Poker Leaderboards and Player of the Year: What's the Point?

Poker Leaderboards and Player of the Year: What's the Point? 0001

Recent opinions on the WSOP 2017 Player of the Year (POY) have been wide ranging to say the least. It seems that creating a system that properly balances the skill and luck components of a poker event is not easy. Throw in the fact that you need to make the system straightforward and easy for people to understand, and it becomes a daunting task indeed.

Figuring I should get some meaningful results in a day or two fumbling around on an Excel spreadsheet, I emerged about three weeks later, thoroughly humbled, and with more questions than answers. Still, I feel it's worth presenting what I've come up with in hopes of stimulating further discussion. Maybe it will help improve not just the WSOP POY system, but leaderboards overall as well as people's understanding of why we should (or should not) have them.

Firstly, a few caveats - I am by no means an expert in statistics or Excel, but I believe what I've done is a start. Also, I won't go over all details of what I did, so as to save time and space. Rather, I'll highlight concepts and include some basic calculations for clarification where necessary. Let's move on.

Model Concept

To evaluate the performance in a series of events, we first need to work out how to measure it within a single event.

I've chosen to look at the following:

  1. Player's final standing in the event
  2. Event structure
  3. Number of entrants
  4. Buy-in
  5. Number of game variants

1. Player's final standing in the event: I've used a logarithmic function to give more weighting to players finishing higher up than those just making it in the money (ITM).

2. Event structure: this is probably where I think the biggest change for leaderboards should take place. I'm proposing that the more 'play' an event provides a player, the more weight or points it should contribute to the leaderboard. By 'play', I mean how long the event is expected to run for, which takes total chips in play and minutes per level into consideration.

So for example, if we take two no-limit hold'em (NLHE) tournaments that are both $1,500 buy-ins and 500 entrants with the same blind structure - but Tournament A has a starting stack of 2,000 chips and 20 minute levels, and Tournament B has a starting stack of 10,000 chips and 60 minute levels, they should be valued differently, correct? Conventional thinking (and using WSOP 2017 Event #12 - $1,500 NLHE event blind structure) would lead you to estimate that Tournament A will take around 8 hours to finish and tournament B around 30 hours. If we agree that more 'play' means more skill involved, then tournament B should have more weighting than tournament A when calculating points. (However, this would not seem to be the case with the WSOP POY 2017 - just compare Event #63 and Event #65).

WSOP POY 2017 - Event #63 & Event #65 Comparison

Buy-in: $1,000 / $1,000
Entrants: 1,750 / 1,413
Starting Chip Stack: 5,000 / 5,000
Tournament Duration: ~30 hours (level 30) / ~14.5 hours (level 29) — around a 51.7% difference
POY Points for 1st: 202.4 / 191.7 or a difference of around 5.3%

The points allocated to each tournament are quite similar for a tournament that played more than 2x the duration of the other. Using one setting on my POY calculator, the points for 1st would be 686.37 / 430.38 or a difference of around 37.3%, which would seem to be a fairer representation of the differences between the two events.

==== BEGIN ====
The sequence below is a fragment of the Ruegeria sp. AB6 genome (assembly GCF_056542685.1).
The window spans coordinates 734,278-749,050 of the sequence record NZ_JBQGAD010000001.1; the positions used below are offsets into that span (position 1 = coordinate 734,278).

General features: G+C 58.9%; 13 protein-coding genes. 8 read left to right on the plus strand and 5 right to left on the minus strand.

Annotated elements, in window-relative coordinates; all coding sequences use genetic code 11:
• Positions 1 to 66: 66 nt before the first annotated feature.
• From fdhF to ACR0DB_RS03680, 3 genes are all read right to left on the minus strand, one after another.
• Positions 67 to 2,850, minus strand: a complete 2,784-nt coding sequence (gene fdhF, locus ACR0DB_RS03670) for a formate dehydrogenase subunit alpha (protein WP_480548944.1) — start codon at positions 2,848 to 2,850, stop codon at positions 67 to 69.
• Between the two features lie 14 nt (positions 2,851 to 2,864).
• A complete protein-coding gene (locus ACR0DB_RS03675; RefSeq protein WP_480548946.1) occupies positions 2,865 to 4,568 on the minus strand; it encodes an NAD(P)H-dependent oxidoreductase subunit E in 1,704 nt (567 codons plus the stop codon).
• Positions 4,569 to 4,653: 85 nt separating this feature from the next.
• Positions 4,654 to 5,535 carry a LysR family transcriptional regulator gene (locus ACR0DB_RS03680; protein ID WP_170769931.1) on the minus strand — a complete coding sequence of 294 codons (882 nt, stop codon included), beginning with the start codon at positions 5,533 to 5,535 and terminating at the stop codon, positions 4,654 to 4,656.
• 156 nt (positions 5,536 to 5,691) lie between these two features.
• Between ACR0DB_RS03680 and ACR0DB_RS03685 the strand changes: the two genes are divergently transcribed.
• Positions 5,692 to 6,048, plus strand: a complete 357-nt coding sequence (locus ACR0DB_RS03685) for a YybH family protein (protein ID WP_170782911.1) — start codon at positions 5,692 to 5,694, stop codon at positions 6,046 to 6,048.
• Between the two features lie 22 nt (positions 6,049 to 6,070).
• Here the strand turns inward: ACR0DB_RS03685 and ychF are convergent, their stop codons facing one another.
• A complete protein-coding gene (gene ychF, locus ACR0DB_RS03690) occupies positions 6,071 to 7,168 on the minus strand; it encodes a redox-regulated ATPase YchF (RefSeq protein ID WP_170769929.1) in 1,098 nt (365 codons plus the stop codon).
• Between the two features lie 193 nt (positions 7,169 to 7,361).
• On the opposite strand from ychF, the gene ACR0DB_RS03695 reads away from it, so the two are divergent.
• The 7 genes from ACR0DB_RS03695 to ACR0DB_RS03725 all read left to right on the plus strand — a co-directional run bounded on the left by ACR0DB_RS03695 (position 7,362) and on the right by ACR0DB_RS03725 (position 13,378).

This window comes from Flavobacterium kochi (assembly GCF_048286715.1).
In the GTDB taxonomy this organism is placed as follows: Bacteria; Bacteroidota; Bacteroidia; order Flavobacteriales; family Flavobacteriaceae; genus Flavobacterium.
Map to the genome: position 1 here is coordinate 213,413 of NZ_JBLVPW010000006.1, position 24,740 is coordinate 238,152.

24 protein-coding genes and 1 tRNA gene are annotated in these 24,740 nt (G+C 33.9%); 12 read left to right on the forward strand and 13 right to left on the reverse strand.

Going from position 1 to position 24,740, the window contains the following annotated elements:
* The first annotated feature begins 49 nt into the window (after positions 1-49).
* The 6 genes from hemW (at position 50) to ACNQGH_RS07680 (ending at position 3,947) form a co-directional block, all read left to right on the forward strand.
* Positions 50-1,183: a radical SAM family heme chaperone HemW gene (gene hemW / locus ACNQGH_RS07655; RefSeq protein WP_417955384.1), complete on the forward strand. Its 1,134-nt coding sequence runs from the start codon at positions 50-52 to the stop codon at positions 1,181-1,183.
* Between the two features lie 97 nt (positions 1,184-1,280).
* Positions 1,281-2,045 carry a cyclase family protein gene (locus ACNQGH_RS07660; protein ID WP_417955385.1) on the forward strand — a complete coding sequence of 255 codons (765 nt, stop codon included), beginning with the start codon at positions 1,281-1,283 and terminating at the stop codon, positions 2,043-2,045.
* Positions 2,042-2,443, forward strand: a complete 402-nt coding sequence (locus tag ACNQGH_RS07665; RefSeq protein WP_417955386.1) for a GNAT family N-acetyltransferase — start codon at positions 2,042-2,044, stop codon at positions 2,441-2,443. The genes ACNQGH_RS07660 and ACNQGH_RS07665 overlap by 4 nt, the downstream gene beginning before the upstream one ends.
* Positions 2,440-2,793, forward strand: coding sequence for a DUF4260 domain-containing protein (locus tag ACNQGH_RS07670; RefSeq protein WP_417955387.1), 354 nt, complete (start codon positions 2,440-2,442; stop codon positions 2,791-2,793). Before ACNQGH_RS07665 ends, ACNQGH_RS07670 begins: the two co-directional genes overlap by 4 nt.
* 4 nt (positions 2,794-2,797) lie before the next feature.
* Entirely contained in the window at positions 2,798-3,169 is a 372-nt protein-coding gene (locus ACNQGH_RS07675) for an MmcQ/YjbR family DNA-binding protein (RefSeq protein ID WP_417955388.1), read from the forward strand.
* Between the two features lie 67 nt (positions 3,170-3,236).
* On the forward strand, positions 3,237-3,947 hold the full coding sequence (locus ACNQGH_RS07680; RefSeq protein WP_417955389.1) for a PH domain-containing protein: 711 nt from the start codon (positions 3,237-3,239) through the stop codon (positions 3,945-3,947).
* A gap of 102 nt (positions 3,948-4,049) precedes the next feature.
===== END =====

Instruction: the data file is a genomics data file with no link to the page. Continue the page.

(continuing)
3. Number of entrants: The concept of the more opponents = more skill required is debated, only because at some point, stack sizes begin to dictate hand frequencies (as opposed to minutes / level in the earlier parts of tournaments). In isolation, it could be a linear relationship (2x the field is 2x the difficulty), but I've reduced the impact to being 1.5x the difficulty.

4. Buy-in: his is quite subjective. Using $1,000 events as the base, I've assumed a $5,000 event is 2x more difficult, a $20,000 event is 4x more difficult and a $100,000 event is 10x as difficult.

5. Number of game variants: I've made a linear assumption that for each additional game variant (regardless of type for simplicity), adds a 50% level of difficulty. For example, H.O.R.S.E would be 3x as difficult as a PLO event.

Sample Revised Top 20 WSOP 2017 POY

So with all that said, let's see what my calculator comes up with. We can play around a bit with the settings to adjust how the weightings are valued.

Here's a top 20 ranking for WSOP 2017 using settings that value on field size and event duration.

Name (WSOP 2017 Ranking)Sum of Total PointsSum of BraceletsSum of Cashes
1. Kenny Hallaert (10)4,307.2509
2. Ryan Hughes (2)4,146.73016
3. Chris Ferguson (1)4,047.96017
4. Alex Foxen (7)3,892.18014
5. John Racener (4)3,657.66117
6. Dario Sammartino (9)3,614.9008
7. Ben Yu (6)3,596.42112
8. Barry Greenstein (13)3,590.94013
9. Daniel Negreanu (8)3,457.15011
10. Kevin Eyster (31)3,450.59012
11. Mark Radoja (36)3,449.5409
12. Boris Kolev (21)3,448.32011
13. Ray Henson (5)3,317.01012
14. John Monnette (3)3,316.80114
15. Ihar Soika (55)3,296.9504
16. Pablo Mariz (19)3,275.2016
17. Jake Bazeley (87)3,273.5806
18. Thomas Taylor (29)3,263.19011
19. Ismael Bojang (50)3,222.8008
20. Richard Tuhrim (25)3,203.9208

We can see that players that performed well in multiple large field events got a big boost in POY standings. Jake Bazeley and Ihar Soika both get a big boost up the rankings due to deep runs both in the Main Event as well as the Millionaire Maker. Players that did well in the Main Event but not so much in other events didn't make the top 20 (eg. Scott Blumstein (88) moved slightly up to #84 and Daniel Ott ranked in at #61 as he had two other cashes). Kenny Hallaert just takes over top spot from Chris Ferguson despite having fewer cashes, as Kenny's cashes typically were in events with larger fields.